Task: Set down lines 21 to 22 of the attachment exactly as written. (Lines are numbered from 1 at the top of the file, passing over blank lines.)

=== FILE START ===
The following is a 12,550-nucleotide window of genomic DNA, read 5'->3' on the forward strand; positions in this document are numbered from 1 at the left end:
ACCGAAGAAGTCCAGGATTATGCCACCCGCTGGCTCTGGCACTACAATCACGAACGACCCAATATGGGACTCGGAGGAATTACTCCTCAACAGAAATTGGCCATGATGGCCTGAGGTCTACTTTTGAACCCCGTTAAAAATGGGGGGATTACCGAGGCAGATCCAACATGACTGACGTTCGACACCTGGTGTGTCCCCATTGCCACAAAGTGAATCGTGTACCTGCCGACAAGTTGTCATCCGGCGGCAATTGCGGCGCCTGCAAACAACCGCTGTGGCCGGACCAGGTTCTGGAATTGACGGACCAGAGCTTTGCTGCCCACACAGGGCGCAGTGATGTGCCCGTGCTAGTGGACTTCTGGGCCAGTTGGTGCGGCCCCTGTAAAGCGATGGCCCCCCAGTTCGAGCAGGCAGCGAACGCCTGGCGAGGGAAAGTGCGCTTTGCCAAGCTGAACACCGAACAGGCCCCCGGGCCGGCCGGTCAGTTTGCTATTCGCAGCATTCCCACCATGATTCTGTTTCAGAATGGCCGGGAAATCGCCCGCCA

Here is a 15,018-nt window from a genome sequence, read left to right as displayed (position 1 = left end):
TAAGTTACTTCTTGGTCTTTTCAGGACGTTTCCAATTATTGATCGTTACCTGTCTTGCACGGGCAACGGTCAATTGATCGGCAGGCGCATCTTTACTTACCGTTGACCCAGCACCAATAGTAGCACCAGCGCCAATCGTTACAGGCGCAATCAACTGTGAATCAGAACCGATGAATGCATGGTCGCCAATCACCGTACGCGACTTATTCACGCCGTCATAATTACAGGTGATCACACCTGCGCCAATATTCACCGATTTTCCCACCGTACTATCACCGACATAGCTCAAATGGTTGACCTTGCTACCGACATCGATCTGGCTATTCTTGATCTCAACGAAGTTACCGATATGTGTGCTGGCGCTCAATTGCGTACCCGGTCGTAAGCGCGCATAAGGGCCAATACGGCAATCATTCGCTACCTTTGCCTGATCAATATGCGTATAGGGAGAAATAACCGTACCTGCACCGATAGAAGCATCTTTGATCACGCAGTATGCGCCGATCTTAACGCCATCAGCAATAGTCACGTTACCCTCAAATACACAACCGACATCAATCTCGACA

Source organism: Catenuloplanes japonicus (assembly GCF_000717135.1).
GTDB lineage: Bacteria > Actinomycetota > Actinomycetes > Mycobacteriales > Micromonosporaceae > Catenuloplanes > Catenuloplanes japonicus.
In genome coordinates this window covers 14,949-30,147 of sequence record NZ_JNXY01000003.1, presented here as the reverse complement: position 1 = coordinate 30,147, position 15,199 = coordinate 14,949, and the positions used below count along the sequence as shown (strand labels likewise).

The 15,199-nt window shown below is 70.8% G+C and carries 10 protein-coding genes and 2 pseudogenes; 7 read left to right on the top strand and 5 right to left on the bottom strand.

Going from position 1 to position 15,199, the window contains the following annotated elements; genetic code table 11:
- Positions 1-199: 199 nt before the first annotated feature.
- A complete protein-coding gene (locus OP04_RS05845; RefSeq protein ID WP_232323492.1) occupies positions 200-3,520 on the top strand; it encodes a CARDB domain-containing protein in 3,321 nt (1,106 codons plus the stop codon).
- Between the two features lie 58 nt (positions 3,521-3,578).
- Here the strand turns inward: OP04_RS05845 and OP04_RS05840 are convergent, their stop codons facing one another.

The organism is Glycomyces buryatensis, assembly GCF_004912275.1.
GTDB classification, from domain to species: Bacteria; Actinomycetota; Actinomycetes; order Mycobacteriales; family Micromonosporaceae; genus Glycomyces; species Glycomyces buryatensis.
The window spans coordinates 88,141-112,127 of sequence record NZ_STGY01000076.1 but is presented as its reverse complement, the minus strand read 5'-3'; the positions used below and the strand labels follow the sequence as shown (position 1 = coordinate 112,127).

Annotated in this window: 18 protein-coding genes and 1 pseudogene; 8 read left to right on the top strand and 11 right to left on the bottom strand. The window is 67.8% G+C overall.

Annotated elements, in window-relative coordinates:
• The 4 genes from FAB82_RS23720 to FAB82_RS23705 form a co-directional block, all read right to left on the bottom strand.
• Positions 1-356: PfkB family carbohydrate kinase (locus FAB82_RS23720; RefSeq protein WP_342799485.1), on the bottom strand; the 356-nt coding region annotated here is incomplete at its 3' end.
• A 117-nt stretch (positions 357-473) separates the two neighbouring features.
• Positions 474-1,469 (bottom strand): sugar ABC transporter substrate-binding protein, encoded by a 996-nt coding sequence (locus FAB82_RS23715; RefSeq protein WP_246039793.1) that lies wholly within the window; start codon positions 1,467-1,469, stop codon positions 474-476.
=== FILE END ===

• A 117-nt stretch (positions 357-473) separates the two neighbouring features.
• Positions 474-1,469 (bottom strand): sugar ABC transporter substrate-binding protein, encoded by a 996-nt coding sequence (locus FAB82_RS23715; RefSeq protein WP_246039793.1) that lies wholly within the window; start codon positions 1,467-1,469, stop codon positions 474-476.